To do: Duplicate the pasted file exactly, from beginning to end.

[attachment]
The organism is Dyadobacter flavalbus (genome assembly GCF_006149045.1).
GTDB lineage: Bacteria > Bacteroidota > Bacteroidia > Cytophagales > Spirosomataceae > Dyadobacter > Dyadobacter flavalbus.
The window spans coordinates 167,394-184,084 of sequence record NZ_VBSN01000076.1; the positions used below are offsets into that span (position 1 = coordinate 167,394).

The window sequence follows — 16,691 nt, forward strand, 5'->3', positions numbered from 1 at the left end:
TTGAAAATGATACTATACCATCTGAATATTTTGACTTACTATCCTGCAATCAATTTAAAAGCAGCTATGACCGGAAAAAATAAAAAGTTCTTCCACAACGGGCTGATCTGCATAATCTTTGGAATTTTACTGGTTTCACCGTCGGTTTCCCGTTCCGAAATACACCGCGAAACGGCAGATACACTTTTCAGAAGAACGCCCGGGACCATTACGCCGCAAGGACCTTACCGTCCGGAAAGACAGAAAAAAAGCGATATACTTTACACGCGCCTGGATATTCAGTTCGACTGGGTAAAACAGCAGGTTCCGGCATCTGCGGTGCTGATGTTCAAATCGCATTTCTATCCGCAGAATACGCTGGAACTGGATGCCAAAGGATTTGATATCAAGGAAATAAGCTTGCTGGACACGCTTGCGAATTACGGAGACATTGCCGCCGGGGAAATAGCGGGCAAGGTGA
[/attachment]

The organism is Dyadobacter flavalbus (genome assembly GCF_006149045.1).
GTDB lineage: Bacteria > Bacteroidota > Bacteroidia > Cytophagales > Spirosomataceae > Dyadobacter > Dyadobacter flavalbus.
The window spans coordinates 167,394-184,084 of sequence record NZ_VBSN01000076.1; the positions used below are offsets into that span (position 1 = coordinate 167,394).

The window sequence follows — 16,691 nt, forward strand, 5'->3', positions numbered from 1 at the left end:
TTGAAAATGATACTATACCATCTGAATATTTTGACTTACTATCCTGCAATCAATTTAAAAGCAGCTATGACCGGAAAAAATAAAAAGTTCTTCCACAACGGGCTGATCTGCATAATCTTTGGAATTTTACTGGTTTCACCGTCGGTTTCCCGTTCCGAAATACACCGCGAAACGGCAGATACACTTTTCAGAAGAACGCCCGGGACCATTACGCCGCAAGGACCTTACCGTCCGGAAAGACAGAAAAAAAGCGATATACTTTACACGCGCCTGGATATTCAGTTCGACTGGGTAAAACAGCAGGTTCCGGCATCTGCGGTGCTGATGTTCAAATCGCATTTCTATCCGCAGAATACGCTGGAACTGGATGCCAAAGGATTTGATATCAAGGAAATAAGCTTGCTGGACACGCTTGCGAATTACGGAGACATTGCCGCCGGGGAAATAGCGGGCAAGGTGA